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A History of English Prose Fiction by Tuckerman

In the loves of Amadis and Oriana


purely military character of feudalism impressed itself on the habits of the time, and moulded domestic life, amusements and education in strict accordance with it. The castles of the great lords and knights were "academies of honour" for the children of their dependents and less wealthy neighbors; the court yards became the scene of martial exercises, and the presence of noble women within the walls afforded an opportunity for the cultivation of gentle manners, and for the growth of that feeling of reverence for the fair sex which was to form so important an element in the boys' later life. The "gentle damoiseau," confided at the age of seven or eight to the care of a knight whose reputation for prowess and courtesy ensured a good example, learned modesty and obedience in the performance of menial services, then considered honorable; in the court-yard of the castle he was instructed in horsemanship, and in the use of the lance, the bow, and the sword. In the dangers and hardships of the chase the principal occupation in time of peace,--he was inured to fatigue, hunger, and pain; he learned to sound the horn at the different stages of the hunt, to dress the game when killed, and to carve it on the table.[9] He waited upon the ladies in their apartments as upon superior beings, whose service, even the most menial, was an honor. While yet a damoiseau, and before he had attained the rank of squire, the youth was expected to choose one girl who should receive his special admiration
and service, in whose name his future knightly deeds should be performed, who should be his inspiration in battle, the reward of his valor, and the object of his gallantry. In the loves of Amadis and Oriana, so famous in romance, we have a simple and charming description of the first budding of the chivalric sentiment. "Oriana was about ten years old, the fairest creature that ever was seen; wherefore she was called the one 'without a peer.' * * * The Child of the Sea (Amadis) was now twelve years old, but in stature and size he seemed fifteen, and he served the queen; but now that Oriana was there, the queen gave her the Child of the Sea, that he should serve her, and Oriana said that 'it pleased her'; and that word which she said the child kept in his heart, so that he never lost it from his memory, and in all his life he was never weary of serving her, and his heart was surrendered to her; and this love lasted as long as they lasted, for as well as he loved her did she also love him. But the Child of the Sea, who knew nothing of her love, thought himself presumptuous to have placed his thoughts on her, and dared not speak to her; and she, who loved him in her heart, was careful not to speak more with him than with another; but their eyes delighted to reveal to the heart what was the thing on earth that they loved best. And now the time came that he thought he could take arms if he were knighted; and this he greatly desired, thinking that he would do such things that, if he lived, his mistress should esteem him."[10]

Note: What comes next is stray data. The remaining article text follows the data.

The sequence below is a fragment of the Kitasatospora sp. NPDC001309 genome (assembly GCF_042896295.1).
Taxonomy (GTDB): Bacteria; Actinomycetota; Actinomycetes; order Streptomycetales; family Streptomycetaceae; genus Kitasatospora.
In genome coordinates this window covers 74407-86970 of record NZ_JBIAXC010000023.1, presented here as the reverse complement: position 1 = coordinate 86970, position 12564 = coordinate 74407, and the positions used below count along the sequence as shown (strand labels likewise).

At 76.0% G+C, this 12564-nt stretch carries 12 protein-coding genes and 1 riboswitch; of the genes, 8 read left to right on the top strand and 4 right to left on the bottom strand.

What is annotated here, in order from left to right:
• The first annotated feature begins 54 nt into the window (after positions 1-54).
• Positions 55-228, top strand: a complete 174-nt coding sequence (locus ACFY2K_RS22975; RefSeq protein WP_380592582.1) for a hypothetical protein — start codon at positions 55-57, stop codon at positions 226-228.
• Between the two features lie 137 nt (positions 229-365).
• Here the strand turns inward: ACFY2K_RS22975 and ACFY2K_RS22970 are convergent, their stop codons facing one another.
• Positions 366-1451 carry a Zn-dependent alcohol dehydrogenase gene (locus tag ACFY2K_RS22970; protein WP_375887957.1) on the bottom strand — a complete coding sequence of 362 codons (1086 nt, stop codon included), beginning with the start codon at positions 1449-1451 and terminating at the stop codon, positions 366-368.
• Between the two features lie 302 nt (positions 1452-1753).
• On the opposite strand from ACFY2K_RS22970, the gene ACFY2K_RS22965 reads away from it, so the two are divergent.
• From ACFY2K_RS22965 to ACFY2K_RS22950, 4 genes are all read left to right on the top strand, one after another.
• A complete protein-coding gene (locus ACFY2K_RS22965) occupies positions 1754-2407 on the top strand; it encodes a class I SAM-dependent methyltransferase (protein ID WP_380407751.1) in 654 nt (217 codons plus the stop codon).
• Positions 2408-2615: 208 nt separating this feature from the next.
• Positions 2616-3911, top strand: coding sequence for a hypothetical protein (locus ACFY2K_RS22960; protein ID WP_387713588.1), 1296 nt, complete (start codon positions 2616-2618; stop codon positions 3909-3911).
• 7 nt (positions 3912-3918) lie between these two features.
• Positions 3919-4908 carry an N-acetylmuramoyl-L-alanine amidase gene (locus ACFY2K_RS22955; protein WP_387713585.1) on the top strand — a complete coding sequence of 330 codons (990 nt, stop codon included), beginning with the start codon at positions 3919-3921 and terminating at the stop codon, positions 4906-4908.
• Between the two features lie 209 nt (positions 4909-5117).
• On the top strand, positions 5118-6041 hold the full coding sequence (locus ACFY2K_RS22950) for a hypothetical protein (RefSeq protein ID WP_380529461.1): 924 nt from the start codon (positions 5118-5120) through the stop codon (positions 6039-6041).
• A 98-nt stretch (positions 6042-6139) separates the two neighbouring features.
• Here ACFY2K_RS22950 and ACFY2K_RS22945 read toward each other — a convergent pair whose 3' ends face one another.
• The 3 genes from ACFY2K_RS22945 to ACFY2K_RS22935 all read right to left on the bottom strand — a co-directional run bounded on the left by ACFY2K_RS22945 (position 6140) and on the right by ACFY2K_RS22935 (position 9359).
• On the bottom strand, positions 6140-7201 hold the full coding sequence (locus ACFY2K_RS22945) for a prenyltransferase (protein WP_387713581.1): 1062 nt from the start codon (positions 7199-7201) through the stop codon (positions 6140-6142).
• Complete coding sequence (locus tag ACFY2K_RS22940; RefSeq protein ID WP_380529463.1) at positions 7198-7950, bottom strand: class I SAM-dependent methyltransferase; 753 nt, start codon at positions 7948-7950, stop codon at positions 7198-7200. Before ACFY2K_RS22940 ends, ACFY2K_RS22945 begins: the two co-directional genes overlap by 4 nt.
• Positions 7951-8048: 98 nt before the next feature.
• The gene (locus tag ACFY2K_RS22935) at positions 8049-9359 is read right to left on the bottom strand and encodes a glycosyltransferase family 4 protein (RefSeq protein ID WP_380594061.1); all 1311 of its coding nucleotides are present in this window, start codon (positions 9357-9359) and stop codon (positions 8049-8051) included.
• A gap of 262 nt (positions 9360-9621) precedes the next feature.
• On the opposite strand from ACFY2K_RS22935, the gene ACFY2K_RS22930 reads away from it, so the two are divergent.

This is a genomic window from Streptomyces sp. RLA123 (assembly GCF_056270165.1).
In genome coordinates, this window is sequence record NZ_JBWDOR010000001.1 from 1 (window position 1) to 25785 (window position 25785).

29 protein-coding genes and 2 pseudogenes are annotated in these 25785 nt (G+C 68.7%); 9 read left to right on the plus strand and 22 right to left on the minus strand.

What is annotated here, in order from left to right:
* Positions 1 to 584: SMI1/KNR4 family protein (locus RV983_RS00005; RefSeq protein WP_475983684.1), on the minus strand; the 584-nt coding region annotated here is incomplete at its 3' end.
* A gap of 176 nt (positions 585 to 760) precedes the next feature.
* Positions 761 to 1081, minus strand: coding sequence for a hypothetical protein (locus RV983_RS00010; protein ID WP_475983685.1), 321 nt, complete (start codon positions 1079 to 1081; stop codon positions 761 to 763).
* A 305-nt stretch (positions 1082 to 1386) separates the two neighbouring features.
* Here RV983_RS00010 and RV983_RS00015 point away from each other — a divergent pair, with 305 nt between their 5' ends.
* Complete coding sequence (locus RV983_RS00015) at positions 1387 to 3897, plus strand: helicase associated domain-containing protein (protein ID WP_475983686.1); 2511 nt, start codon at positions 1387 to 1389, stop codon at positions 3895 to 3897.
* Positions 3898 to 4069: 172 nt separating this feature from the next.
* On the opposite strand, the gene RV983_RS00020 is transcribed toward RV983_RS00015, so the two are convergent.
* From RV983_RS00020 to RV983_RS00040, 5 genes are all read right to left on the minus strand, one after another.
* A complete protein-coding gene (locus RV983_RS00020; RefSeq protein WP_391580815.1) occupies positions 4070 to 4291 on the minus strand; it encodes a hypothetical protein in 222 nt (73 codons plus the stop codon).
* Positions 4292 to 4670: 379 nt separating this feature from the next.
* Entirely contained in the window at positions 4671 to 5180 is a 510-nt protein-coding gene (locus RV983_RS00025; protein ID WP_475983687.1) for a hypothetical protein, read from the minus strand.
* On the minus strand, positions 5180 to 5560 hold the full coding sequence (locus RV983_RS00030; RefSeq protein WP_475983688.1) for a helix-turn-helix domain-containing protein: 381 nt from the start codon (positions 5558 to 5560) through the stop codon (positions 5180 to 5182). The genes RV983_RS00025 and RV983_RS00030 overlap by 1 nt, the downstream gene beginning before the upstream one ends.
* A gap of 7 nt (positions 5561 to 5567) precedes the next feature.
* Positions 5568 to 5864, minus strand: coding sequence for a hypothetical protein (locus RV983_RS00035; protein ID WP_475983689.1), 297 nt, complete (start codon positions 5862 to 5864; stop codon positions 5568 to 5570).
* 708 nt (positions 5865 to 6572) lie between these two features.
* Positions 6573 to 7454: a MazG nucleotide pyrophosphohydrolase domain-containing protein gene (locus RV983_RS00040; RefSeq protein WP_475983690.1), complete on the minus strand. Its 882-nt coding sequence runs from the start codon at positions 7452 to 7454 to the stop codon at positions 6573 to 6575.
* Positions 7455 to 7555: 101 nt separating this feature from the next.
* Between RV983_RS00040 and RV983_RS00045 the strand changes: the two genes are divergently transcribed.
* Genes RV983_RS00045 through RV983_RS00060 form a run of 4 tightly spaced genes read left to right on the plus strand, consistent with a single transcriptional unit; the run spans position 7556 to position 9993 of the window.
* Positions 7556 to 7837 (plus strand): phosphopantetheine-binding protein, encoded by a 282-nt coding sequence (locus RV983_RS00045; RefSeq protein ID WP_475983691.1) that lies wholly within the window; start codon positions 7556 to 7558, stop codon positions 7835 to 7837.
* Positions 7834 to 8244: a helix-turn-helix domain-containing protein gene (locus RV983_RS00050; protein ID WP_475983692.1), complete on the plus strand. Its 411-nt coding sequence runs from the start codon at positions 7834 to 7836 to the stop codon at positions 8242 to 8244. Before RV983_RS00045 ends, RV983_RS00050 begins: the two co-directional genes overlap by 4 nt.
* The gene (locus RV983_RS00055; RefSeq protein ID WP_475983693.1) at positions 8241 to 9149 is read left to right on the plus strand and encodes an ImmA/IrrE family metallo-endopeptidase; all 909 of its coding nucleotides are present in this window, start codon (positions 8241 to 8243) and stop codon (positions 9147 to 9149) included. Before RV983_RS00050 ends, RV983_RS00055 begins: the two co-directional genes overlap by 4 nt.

Life in a Norman castle was at best hard and comfortless. In summer it was enlivened by hunting and hawking, by tournaments and pageantry. The gardens which usually surrounded a castle formed a resource for the female portion of the inhabitants, who are often represented in the illuminations of the time as occupied in tending the flowers or in making garlands. But in winter there were few comforts to lessen the suffering, and few resources to vary the monotony of life. The passages in the romances which hail the return of spring, are full of thankfulness and delight. Chess, dice, and cards, as well as many frolicsome games, served, with the aid of the minstrels, to afford amusement. The women had their occupations of spinning, sewing, and

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